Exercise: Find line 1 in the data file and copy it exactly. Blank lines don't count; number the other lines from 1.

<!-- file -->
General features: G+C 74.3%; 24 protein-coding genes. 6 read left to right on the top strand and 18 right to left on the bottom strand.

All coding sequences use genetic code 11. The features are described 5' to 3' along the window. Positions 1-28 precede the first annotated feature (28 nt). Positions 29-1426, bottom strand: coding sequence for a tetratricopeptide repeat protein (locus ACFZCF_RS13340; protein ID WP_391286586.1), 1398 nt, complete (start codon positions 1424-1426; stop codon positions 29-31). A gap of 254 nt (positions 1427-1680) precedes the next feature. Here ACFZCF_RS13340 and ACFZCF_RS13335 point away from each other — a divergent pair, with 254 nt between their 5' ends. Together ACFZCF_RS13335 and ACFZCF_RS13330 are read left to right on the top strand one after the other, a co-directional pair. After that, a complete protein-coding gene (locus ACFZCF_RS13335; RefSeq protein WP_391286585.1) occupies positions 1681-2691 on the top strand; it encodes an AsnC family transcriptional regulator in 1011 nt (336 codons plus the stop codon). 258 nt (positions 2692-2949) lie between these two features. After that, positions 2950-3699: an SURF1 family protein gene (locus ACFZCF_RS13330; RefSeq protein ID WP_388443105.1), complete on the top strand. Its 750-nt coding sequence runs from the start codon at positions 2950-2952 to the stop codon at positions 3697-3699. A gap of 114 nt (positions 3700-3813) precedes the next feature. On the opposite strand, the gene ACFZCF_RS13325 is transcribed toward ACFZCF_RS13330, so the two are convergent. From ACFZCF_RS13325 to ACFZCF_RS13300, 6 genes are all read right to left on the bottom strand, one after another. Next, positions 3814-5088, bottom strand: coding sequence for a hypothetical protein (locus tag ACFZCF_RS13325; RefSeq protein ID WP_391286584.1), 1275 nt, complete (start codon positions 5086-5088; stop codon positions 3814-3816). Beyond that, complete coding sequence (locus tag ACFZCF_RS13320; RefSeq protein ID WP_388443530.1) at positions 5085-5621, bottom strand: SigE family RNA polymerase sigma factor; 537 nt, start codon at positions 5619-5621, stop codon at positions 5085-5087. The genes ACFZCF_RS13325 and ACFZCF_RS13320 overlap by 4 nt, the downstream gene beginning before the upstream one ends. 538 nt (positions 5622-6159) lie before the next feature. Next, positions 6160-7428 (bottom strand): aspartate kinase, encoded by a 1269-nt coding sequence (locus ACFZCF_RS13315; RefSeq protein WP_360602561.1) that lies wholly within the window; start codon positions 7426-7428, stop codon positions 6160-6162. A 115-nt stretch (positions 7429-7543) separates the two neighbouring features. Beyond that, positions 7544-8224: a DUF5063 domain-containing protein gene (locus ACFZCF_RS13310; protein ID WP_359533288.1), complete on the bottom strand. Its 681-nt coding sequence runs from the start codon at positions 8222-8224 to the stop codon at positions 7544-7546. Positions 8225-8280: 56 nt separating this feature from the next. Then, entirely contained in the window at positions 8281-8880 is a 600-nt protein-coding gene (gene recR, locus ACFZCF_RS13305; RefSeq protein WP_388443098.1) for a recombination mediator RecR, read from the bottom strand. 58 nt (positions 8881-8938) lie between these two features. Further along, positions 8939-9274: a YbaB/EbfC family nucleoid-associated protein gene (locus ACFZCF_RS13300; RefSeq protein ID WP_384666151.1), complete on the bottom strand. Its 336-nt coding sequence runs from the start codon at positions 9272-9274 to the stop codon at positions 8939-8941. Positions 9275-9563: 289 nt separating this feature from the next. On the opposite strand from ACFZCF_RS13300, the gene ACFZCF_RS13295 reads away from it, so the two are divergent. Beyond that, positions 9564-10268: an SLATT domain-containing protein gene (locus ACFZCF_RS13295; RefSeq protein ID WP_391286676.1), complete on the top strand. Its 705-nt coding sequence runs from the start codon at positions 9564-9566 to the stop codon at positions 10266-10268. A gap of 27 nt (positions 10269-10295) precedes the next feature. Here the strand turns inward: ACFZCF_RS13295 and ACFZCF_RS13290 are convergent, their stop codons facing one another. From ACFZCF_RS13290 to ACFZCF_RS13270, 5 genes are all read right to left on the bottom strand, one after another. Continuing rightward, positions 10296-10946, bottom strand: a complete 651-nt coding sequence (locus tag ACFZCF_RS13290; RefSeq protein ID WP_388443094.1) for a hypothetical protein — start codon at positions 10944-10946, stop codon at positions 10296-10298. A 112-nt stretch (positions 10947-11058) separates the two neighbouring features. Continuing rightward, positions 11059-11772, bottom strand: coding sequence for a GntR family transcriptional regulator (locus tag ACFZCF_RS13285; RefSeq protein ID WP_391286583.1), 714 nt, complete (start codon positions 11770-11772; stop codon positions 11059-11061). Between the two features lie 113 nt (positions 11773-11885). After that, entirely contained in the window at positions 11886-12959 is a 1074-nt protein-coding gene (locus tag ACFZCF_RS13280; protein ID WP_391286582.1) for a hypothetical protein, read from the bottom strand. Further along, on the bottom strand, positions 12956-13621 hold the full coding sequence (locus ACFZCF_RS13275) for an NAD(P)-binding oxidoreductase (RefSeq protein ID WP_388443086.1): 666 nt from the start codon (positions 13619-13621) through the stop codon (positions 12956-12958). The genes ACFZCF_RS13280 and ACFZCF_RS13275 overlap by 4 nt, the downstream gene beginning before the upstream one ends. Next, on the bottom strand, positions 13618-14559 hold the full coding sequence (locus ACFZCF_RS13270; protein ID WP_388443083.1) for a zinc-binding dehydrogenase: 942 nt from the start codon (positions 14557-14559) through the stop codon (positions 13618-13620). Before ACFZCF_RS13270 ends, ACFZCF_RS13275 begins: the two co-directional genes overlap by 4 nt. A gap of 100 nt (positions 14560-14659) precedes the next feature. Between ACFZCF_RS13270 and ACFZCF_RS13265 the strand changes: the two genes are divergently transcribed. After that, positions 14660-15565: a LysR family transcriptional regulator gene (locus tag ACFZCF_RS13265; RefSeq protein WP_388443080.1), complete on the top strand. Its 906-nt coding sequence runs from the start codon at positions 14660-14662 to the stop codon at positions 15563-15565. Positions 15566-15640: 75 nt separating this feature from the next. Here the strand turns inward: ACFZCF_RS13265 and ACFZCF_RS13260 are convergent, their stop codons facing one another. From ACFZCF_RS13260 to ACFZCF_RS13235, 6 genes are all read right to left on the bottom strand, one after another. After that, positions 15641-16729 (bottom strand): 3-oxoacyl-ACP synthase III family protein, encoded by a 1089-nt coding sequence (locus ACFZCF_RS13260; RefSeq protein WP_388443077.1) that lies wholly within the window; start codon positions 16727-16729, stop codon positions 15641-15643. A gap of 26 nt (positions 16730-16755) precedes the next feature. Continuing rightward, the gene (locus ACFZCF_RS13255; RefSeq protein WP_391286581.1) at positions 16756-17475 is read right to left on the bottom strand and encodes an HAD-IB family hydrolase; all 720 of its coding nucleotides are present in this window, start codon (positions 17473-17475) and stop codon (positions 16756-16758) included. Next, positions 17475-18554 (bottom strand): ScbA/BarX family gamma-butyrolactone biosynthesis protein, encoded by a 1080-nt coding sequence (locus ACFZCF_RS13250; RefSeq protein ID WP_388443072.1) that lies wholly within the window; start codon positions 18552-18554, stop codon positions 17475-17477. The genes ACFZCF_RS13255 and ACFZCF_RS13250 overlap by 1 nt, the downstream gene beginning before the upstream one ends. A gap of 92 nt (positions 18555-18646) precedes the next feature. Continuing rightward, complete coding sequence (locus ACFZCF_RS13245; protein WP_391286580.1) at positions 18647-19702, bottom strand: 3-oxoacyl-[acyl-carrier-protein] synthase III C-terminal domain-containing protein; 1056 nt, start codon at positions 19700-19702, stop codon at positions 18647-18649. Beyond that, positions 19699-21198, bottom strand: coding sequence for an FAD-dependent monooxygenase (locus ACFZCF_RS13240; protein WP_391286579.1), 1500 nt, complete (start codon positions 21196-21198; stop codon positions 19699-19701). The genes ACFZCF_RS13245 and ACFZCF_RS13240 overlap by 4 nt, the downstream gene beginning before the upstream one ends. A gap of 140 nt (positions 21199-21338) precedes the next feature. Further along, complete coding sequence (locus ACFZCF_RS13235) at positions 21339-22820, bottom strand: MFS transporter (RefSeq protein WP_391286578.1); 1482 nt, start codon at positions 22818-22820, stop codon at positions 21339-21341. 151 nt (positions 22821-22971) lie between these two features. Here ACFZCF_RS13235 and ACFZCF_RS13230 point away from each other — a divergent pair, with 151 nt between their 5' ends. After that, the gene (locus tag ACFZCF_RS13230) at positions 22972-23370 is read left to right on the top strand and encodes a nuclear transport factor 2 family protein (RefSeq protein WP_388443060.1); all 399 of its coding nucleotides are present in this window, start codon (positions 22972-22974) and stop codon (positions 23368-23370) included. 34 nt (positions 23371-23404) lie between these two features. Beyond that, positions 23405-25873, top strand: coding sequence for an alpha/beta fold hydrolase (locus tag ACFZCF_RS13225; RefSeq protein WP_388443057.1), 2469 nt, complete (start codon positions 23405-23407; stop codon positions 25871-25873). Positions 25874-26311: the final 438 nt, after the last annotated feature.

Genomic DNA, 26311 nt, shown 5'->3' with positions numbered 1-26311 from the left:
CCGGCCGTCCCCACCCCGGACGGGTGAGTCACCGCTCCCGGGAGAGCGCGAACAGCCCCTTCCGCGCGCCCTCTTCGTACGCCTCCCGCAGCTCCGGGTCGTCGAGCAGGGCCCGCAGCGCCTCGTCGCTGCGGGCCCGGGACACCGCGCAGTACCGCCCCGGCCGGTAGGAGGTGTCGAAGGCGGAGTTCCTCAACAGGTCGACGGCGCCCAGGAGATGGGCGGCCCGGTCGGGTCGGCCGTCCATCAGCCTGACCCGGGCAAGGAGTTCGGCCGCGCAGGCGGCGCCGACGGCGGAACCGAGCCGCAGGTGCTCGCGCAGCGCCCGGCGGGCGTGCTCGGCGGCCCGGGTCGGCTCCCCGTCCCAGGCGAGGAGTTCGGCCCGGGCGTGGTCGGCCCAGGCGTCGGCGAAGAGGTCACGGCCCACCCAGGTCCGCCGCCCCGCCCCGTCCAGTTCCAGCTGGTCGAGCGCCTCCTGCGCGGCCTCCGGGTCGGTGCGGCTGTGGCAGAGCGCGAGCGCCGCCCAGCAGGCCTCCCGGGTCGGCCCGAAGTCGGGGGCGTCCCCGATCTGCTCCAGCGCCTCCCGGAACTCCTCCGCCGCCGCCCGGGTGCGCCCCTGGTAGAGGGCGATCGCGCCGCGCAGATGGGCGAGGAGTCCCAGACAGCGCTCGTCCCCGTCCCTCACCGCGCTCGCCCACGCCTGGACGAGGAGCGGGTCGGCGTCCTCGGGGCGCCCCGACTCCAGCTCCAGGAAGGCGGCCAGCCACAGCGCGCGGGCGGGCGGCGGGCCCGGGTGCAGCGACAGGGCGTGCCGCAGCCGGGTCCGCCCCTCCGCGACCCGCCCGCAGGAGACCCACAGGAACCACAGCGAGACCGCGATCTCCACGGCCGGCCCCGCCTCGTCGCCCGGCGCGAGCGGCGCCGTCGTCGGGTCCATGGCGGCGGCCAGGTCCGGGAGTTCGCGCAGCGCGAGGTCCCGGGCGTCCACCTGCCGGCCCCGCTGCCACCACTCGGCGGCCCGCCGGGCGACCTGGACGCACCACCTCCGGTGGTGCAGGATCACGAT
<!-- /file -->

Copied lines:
General features: G+C 74.3%; 24 protein-coding genes. 6 read left to right on the top strand and 18 right to left on the bottom strand.